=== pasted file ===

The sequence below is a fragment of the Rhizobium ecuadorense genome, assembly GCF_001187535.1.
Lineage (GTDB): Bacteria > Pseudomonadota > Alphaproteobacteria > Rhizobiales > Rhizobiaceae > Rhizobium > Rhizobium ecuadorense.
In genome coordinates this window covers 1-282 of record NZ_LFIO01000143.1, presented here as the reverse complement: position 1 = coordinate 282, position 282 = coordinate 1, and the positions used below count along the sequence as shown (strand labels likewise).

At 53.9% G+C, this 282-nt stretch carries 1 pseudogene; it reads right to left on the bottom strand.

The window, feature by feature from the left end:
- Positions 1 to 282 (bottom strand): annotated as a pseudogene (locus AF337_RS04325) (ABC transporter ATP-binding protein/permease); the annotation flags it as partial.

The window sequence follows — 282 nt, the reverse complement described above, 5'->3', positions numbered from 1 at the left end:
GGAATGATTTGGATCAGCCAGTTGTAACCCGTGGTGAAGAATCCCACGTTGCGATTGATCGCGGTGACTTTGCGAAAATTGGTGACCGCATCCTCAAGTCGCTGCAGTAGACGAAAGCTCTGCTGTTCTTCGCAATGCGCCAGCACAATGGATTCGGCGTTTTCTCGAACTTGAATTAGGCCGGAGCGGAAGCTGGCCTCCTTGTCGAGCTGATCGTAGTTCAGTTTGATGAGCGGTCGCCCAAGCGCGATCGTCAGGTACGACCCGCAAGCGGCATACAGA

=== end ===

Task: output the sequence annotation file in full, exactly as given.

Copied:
The sequence below is a fragment of the Rhizobium ecuadorense genome, assembly GCF_001187535.1.
Lineage (GTDB): Bacteria > Pseudomonadota > Alphaproteobacteria > Rhizobiales > Rhizobiaceae > Rhizobium > Rhizobium ecuadorense.
In genome coordinates this window covers 1-282 of record NZ_LFIO01000143.1, presented here as the reverse complement: position 1 = coordinate 282, position 282 = coordinate 1, and the positions used below count along the sequence as shown (strand labels likewise).

At 53.9% G+C, this 282-nt stretch carries 1 pseudogene; it reads right to left on the bottom strand.

The window, feature by feature from the left end:
- Positions 1 to 282 (bottom strand): annotated as a pseudogene (locus AF337_RS04325) (ABC transporter ATP-binding protein/permease); the annotation flags it as partial.

The window sequence follows — 282 nt, the reverse complement described above, 5'->3', positions numbered from 1 at the left end:
GGAATGATTTGGATCAGCCAGTTGTAACCCGTGGTGAAGAATCCCACGTTGCGATTGATCGCGGTGACTTTGCGAAAATTGGTGACCGCATCCTCAAGTCGCTGCAGTAGACGAAAGCTCTGCTGTTCTTCGCAATGCGCCAGCACAATGGATTCGGCGTTTTCTCGAACTTGAATTAGGCCGGAGCGGAAGCTGGCCTCCTTGTCGAGCTGATCGTAGTTCAGTTTGATGAGCGGTCGCCCAAGCGCGATCGTCAGGTACGACCCGCAAGCGGCATACAGA